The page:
The embattled Royal has faced a storm of controversy since a TV interview at the weekend that some have dubbed a "car crash" for its apparent insensitivity and judgement.
Standard Chartered and KPMG, both familiar names in the wealth management arena, have cut ties with the UK’s Prince Andrew. The moves came after he gave what has been branded a “car crash” television interview about his friendship with convicted paedophile Jeffrey Epstein. Yesterday (21 November) Prince Andrew announced he was withdrawing from public duties.
A report in the Sun newspaper said that UK-listed Standard Chartered – which earns most of its revenues outside the UK and is also a sponsor of organisations such as Liverpool FC – will no longer be a partner to Prince Andrew’s start-up project Pitch@Palace.
“We can confirm we are not renewing our sponsorship of Pitch@Palace for commercial reasons, once our current agreement terminates in December,” Standard Chartered told WealthBriefing in a statement. KPMG, which has also reportedly withdrawn from the international business platform, declined to comment.
On the official website of the Royal Family, the Pitch@Palace organisation is described as follows: “His Royal Highness supports the individuals and organisations which are working to keep the UK a global economic leader. In the field of education, The Duke is committed to supporting a wide range of options for students, including vocational learning to ensure that young people develop relevant skills to allow them to become economically active.”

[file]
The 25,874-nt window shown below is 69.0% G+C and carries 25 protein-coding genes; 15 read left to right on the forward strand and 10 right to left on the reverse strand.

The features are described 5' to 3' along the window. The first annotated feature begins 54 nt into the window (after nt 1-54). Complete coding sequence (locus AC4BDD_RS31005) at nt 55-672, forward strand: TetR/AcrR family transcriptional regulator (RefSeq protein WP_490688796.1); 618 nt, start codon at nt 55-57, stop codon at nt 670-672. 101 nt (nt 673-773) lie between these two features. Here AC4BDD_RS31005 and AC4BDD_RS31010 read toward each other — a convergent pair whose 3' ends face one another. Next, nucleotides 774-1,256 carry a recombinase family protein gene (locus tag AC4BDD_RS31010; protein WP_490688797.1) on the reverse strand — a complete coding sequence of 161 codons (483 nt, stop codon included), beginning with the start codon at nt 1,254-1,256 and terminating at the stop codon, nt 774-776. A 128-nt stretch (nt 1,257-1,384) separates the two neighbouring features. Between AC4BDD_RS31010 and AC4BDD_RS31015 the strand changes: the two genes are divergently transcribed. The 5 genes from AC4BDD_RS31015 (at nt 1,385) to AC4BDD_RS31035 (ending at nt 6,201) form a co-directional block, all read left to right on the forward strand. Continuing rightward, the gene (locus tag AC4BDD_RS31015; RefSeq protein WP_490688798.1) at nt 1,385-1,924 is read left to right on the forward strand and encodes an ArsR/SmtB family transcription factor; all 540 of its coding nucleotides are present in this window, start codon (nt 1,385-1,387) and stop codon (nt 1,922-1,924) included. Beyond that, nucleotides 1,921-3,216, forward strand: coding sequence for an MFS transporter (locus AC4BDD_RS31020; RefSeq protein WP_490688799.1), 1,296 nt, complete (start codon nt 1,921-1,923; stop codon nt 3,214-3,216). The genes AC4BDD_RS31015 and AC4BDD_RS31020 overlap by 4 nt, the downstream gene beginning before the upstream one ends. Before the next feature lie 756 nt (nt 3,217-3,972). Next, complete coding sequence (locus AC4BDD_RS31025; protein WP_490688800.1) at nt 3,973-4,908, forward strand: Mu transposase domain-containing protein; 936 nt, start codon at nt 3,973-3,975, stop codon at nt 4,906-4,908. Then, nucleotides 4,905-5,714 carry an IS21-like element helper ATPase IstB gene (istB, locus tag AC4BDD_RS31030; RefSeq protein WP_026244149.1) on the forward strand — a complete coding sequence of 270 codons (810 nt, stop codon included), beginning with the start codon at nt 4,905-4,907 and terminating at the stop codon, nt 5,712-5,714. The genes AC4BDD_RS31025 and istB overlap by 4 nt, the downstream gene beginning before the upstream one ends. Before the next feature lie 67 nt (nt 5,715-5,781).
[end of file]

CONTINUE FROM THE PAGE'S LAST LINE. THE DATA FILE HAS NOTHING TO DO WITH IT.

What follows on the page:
It continues: “The Duke believes that entrepreneurs will create economic growth and more jobs in the future, and he supports initiatives to encourage entrepreneurship. The Duke of York founded Pitch@Palace – an annual event at which budding entrepreneurs pitch their business ideas to a roomful of potential supporters from the business community – with this aim in mind.”
The website did not refer to the latest controversy or mention if firms had withdrawn from it. Prince Andrew founded the organisation in 2014.
The royal gave an interview on the BBC Newsnight programme in which he denied criminal wrongdoing. Prince Andrew faces renewed calls to tell US authorities about his connections with US financier Epstein - who, at the age of 66, was found dead in his prison cell on 10 August this year. He had been awaiting trial on new sex trafficking charges and had been put on suicide watch. US authorities are continuing to investigate the circumstances of his death. Epstein had friendships with people such as Bill Clinton, former US president.
The duke has been facing questions over his ties to Epstein for several years.
The way that various firms have severed ties with Prince Andrew is an example of how organisations’ reputational management has to move rapidly. In the past, businesses have been keen to play up Royal connections but the latest episode shows that this is not always the case.